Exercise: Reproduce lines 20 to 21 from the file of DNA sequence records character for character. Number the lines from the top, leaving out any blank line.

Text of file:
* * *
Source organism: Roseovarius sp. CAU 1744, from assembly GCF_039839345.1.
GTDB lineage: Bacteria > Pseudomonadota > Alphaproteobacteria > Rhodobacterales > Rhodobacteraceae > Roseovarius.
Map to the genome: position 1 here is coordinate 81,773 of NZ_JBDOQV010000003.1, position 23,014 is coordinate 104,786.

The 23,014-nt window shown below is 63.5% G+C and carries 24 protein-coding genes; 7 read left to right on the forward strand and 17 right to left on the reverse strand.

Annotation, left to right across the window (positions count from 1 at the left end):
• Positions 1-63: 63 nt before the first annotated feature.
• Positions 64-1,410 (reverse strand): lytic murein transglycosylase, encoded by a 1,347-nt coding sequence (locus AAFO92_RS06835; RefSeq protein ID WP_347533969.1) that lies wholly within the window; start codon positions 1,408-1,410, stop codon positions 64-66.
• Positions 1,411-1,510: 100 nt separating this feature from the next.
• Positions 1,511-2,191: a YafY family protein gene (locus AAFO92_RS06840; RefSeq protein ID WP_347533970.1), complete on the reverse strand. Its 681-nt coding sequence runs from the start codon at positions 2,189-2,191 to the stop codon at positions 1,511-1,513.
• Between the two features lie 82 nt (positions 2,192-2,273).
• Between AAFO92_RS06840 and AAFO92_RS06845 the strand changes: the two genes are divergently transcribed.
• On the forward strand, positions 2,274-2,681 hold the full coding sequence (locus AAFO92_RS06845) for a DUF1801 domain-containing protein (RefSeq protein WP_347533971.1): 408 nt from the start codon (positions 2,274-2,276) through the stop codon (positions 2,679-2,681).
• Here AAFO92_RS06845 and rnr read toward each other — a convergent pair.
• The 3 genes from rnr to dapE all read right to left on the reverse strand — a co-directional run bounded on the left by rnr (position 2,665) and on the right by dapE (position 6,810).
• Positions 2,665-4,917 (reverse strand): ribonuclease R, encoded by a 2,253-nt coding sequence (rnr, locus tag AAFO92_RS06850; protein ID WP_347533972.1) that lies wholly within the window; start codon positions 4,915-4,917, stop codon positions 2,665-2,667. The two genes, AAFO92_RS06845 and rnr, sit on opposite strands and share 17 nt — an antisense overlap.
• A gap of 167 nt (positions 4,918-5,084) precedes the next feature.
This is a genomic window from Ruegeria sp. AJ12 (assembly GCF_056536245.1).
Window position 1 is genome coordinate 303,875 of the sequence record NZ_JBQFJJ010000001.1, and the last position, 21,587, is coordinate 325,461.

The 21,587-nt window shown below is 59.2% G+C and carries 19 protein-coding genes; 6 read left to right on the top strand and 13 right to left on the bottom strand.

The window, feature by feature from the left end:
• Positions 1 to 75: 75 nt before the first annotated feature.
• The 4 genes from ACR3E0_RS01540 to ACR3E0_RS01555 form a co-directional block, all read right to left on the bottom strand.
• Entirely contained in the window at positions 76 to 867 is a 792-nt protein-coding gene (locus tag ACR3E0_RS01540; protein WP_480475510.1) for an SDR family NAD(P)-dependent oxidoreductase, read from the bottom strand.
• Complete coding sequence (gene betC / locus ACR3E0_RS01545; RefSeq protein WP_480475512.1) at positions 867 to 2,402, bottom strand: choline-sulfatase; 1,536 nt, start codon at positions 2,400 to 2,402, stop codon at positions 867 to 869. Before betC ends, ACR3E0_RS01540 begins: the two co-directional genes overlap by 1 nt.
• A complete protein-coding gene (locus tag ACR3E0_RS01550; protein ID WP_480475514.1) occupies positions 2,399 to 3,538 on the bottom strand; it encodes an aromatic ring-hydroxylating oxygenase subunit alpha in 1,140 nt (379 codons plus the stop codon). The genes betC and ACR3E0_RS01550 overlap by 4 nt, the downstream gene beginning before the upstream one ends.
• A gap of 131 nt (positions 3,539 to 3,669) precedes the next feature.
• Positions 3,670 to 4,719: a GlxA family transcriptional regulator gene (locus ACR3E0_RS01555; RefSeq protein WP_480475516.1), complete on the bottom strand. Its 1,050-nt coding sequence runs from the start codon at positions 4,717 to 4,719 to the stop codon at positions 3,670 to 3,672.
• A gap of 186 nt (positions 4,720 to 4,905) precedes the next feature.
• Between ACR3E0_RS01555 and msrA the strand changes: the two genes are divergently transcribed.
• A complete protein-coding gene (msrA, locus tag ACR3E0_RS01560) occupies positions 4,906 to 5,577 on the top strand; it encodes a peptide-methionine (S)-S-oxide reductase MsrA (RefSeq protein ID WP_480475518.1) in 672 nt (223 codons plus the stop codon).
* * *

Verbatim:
The window, feature by feature from the left end:
• Positions 1 to 75: 75 nt before the first annotated feature.